— In addition to being key to customer satisfaction, last-mile delivery is both the most expensive and time-consuming element of the shipping process [...], Fredrik Hamilton, CEO & Co-founder at Instabee says in an interview for Authority Magazine.

When customers are happy, they are more likely to spread the good experience with friends, family, and coworkers because, like you, you want them to commit to a brand that you trust.

Being able to meet consumer needs, no matter the order, has been crucial for building customer loyalty.

Don't think short-term, think in the long run. Invest in the long-term value of a seamless delivery experience that will surpass a mediocre, if not bad, consumer impression no matter the purchase.

There can never be too many e-commerce delivery alternatives

Successful e-commerce businesses know the importance of choosing the right carriers, and it doesn't just mean looking for a reliable supplier. It's about finding the right fit to help you offer the best delivery experience for every consumer.


Nothing provides a better value than signing with not one, but multiple carrier companies at once. Entering new markets and scaling your business is a lot easier when you can offer the best local carrier services with as many delivery methods as possible.

With all being said, implementing a delivery strategy is complex, especially from a technical standpoint. Without the right technology at hand, that is. For now, though, it's time to figure out:

What delivery options can you offer?

Let's review each delivery method case by case, featuring some real-life examples of successful implementation in the Swedish e-commerce market.

Home delivery

The home delivery method includes any type of delivery at the consumer's residential or commercial address. It implies maximum convenience for your buyers in theory, but not always in practice.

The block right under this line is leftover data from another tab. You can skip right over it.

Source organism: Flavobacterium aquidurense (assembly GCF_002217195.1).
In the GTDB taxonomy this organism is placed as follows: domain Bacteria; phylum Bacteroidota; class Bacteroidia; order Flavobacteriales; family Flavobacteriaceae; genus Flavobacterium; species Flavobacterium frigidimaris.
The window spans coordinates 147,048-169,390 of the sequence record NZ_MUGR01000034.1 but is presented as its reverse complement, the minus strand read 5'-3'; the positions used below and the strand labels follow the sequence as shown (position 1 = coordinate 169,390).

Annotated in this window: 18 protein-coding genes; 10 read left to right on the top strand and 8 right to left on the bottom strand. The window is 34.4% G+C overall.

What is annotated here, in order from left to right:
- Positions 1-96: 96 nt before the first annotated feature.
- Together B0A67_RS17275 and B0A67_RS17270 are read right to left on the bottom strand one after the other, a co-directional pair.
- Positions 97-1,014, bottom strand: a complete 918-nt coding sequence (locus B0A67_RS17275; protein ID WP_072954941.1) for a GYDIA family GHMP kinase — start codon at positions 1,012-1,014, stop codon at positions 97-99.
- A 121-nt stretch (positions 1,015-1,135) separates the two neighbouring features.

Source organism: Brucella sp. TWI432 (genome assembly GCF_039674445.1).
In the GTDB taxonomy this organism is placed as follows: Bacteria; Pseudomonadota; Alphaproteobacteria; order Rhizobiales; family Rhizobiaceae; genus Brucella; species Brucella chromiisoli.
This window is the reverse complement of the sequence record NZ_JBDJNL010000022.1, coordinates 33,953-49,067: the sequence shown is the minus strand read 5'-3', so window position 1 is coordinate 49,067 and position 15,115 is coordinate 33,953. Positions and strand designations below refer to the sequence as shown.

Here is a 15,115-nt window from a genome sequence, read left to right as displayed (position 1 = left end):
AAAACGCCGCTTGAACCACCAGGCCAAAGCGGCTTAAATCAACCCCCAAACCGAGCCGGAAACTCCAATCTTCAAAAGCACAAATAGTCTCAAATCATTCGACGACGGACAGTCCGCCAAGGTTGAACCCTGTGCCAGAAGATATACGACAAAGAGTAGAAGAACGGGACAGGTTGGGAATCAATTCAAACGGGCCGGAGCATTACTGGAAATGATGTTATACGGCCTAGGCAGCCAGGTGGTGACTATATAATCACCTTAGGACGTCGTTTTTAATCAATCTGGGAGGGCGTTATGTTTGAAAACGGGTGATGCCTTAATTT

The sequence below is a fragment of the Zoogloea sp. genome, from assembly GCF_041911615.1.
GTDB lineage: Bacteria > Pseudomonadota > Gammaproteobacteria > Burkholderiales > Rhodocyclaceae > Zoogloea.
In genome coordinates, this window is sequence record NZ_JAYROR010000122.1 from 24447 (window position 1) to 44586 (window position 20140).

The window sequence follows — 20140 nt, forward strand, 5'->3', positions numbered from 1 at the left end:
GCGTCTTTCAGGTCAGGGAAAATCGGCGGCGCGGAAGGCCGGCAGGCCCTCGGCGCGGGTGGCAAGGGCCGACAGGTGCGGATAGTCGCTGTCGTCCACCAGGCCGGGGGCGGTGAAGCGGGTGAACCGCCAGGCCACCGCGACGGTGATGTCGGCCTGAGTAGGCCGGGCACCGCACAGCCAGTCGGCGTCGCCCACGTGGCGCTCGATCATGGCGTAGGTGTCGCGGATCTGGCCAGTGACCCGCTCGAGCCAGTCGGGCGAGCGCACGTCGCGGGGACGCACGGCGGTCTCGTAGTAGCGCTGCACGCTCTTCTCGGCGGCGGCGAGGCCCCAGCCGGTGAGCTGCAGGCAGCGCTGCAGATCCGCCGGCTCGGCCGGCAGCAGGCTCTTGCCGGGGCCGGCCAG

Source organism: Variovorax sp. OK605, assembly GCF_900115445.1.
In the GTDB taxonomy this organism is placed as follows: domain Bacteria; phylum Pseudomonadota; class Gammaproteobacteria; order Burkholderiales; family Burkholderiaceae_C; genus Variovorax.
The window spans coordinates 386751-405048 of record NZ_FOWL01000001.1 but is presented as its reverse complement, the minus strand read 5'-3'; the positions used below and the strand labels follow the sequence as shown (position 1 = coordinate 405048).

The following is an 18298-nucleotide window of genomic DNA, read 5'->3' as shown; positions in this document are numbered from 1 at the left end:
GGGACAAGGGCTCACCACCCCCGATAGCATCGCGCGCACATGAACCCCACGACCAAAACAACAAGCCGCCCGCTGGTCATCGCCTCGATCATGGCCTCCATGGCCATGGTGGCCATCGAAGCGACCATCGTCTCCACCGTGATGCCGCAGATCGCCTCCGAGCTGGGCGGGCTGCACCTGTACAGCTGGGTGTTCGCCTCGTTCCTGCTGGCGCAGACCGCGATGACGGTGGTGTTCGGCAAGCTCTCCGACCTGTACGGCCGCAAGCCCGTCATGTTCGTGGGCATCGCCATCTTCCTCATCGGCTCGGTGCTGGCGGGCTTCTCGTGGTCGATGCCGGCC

In most cases, your customers need to answer the door and receive the goods personally, and there's a catch.

First, most of the packages are delivered during regular working hours when recipients are frequently absent from their homes. Second, after customers receive a notification on the day of delivery, it's often unclear when exactly the courier will ring at the door.

Why is this still a thing?

  • Vague delivery tracking that doesn't cover all stages of the delivery process;
  • Lack of an accurate, specific delivery promise before and after the purchase;
  • Home delivery times often neglect conventional life patterns and schedules;
  • Mistakes and inaccuracies in the customer's address at delivery checkout.

Imagine the frustration and anxiety that comes with that, especially if they're awaiting multiple deliveries within the same week with no delivery estimates whatsoever.

That's an easy fix, actually.

Display accurate, specific delivery times

Joyful delivery experiences are not only about free, overnight shipping. You need to be focusing on when, not how soon, as well as help your consumers feel in control of the process by letting them choose a preferred method of multiple last-mile delivery services.

Here's when tech solutions come to the rescue. Ingrid Checkout, for example, is a delivery selection module that integrates into the merchant's checkout page.